Council told Aura should be attracting more major events to Letterkenny

first_imgNews Council told Aura should be attracting more major events to Letterkenny Pinterest Almost 10,000 appointments cancelled in Saolta Hospital Group this week Facebook Letterkenny Town Council has been told the Aura Leisure Complex is not reaching its full potential in terms of night time events.Cllr Jimmy Kavanagh raised the issue, comparing the faclity to INEC in Killarney and the Royal Theatre Complex in Castlebar. He said the Mayo venue, which is a similar size, continues to host major national and international acts on a regular basis.Cllr Kavanagh argues that with proper marketting and planning, the Aura Centre could be better used. There have been indications that more is to come, and there is more coordination with other venues planned.Cllr Kavanagh says that’s to be welcomed……………….[podcast][/podcast] WhatsApp Calls for maternity restrictions to be lifted at LUH Three factors driving Donegal housing market – Robinson LUH system challenged by however, work to reduce risk to patients ongoing – Dr Hamilton Previous articleFuture of Letterkenny Carpetright store in doubtNext articleCourt told progress is being made on Gweebara fisheries dispute News Highland Pinterestcenter_img Twitter Google+ WhatsApp RELATED ARTICLESMORE FROM AUTHOR Facebook Google+ Guidelines for reopening of hospitality sector published Twitter By News Highland – March 9, 2011 Business Matters Ep 45 – Boyd Robinson, Annette Houston & Michael Margeylast_img read more

5 easy mistakes to make and how to avoid making them

first_imgWe all make mistakes – it is part of being human. However, it is how we recognize and handle our errors that can separate good leaders from really great leaders.Marcel Schwantes, principal and founder of Leadership From the Core, writes in a recent post that there are a “few prevalent leadership mistakes that even the best and smartest leaders tend to make,” including:– The mistake of not giving employees a listening ear. Those leaders that really listen to their employees build trust and make them feel a part of the culture and workplace “family.”– The mistake of not giving employees enough information. It is important to keep our employees in the loop when there are changes happening. This will help overall morale – even if the changes taking place aren’t the best news.– The mistake of not coaching their employees. Just like top athletes have a coach, employees should have good managers. continue reading » 17SHARESShareShareSharePrintMailGooglePinterestDiggRedditStumbleuponDeliciousBufferTumblrlast_img read more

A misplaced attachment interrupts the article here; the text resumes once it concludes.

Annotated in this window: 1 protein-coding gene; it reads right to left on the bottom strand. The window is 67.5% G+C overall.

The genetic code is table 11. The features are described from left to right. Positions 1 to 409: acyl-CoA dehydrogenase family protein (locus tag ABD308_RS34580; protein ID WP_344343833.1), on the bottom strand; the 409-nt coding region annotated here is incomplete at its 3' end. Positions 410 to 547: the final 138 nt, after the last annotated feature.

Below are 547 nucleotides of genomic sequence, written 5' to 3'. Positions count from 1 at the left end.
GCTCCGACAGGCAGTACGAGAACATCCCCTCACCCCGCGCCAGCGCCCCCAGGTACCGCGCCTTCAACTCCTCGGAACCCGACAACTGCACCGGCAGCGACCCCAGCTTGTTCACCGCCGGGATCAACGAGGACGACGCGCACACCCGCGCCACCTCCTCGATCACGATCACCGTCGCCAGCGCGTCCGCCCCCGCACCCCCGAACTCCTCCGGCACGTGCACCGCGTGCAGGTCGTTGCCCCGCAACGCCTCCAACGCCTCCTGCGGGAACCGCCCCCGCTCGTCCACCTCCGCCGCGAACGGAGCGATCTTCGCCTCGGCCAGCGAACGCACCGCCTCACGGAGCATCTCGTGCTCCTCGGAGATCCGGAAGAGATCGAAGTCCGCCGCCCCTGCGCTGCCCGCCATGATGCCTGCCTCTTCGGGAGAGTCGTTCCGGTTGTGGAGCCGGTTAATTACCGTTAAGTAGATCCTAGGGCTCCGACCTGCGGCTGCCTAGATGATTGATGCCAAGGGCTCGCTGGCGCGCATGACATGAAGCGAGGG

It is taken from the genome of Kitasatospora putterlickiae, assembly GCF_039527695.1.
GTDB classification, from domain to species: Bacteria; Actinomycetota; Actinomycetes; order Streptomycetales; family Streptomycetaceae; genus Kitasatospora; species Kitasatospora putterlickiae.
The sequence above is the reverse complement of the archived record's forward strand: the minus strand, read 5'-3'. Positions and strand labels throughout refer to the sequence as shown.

William Jesse “Bill” Russell, Jr, 94

first_imgWilliam Jesse “Bill” Russell, Jr., age 94, longtime resident of Watervliet, Michigan, passed away April 7, 2020 at Morning Breeze Retirement Center in Greensburg, Indiana where he was resident for the last 5 years.Bill was born to parents William Jesse Russell, Sr, and Velma Vera Wallace on July 4, 1925 in Memphis, Tennessee. After spending his early years in East Prairie, Missouri and serving in the Civilian Conservation Corps he relocated to Watervliet, Michigan where he lived most of his adult life. It was there that Bill met and on May 23, 1948, married Leona Clinard, his wife of 66 years.Bill was preceded in death by his father and mother, his wife Leona, who passed away June 28, 2014, as well as by three brothers, two sisters, and one half-sister. He is survived by two sons; Richard E (Debra) Russell of Asheville, North Carolina and James G (Wendy) Russell of Greensburg, Indiana, six grandchildren; Bryan, Jennifer, Jason, Adam, James, and Erin, several great grandchildren, many nieces and nephews and by one half-brother.Bill was retired from the Watervliet Paper Company and during his life in Watervliet he regularly attended the Watervliet First Methodist Church. He loved music and spent countless hours listening to, recording and cataloging his collection. He also enjoyed gardening, and traveling and was especially proud of his “R” tree; two maple trees he started as saplings and grafted together to grow into the shape of the letter R.There will be no visitation. Burial will be at Watervliet Cemetery in Watervliet, Michigan. Online condolences can be made to the family at www.gilliland-howe.comlast_img read more